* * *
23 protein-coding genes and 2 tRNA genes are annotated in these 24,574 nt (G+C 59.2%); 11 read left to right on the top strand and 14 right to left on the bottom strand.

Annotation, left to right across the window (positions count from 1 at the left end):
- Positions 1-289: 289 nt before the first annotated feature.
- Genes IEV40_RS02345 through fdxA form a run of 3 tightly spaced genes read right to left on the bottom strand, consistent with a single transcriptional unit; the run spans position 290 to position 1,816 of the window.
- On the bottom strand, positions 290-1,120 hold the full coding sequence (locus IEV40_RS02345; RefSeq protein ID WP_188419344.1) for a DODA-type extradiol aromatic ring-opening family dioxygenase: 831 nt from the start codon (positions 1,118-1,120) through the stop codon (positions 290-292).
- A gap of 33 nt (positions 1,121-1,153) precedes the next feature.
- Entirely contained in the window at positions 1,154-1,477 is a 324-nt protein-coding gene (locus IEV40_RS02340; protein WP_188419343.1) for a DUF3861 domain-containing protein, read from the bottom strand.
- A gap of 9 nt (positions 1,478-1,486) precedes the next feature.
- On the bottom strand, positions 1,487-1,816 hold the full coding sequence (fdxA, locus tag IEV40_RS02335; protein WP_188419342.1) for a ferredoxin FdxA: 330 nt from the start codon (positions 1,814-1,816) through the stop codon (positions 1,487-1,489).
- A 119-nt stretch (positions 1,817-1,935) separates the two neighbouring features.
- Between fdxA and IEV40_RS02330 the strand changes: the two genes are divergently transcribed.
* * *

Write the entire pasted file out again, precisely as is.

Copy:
23 protein-coding genes and 2 tRNA genes are annotated in these 24,574 nt (G+C 59.2%); 11 read left to right on the top strand and 14 right to left on the bottom strand.

Annotation, left to right across the window (positions count from 1 at the left end):
- Positions 1-289: 289 nt before the first annotated feature.
- Genes IEV40_RS02345 through fdxA form a run of 3 tightly spaced genes read right to left on the bottom strand, consistent with a single transcriptional unit; the run spans position 290 to position 1,816 of the window.
- On the bottom strand, positions 290-1,120 hold the full coding sequence (locus IEV40_RS02345; RefSeq protein ID WP_188419344.1) for a DODA-type extradiol aromatic ring-opening family dioxygenase: 831 nt from the start codon (positions 1,118-1,120) through the stop codon (positions 290-292).
- A gap of 33 nt (positions 1,121-1,153) precedes the next feature.
- Entirely contained in the window at positions 1,154-1,477 is a 324-nt protein-coding gene (locus IEV40_RS02340; protein WP_188419343.1) for a DUF3861 domain-containing protein, read from the bottom strand.
- A gap of 9 nt (positions 1,478-1,486) precedes the next feature.
- On the bottom strand, positions 1,487-1,816 hold the full coding sequence (fdxA, locus tag IEV40_RS02335; protein WP_188419342.1) for a ferredoxin FdxA: 330 nt from the start codon (positions 1,814-1,816) through the stop codon (positions 1,487-1,489).
- A 119-nt stretch (positions 1,817-1,935) separates the two neighbouring features.
- Between fdxA and IEV40_RS02330 the strand changes: the two genes are divergently transcribed.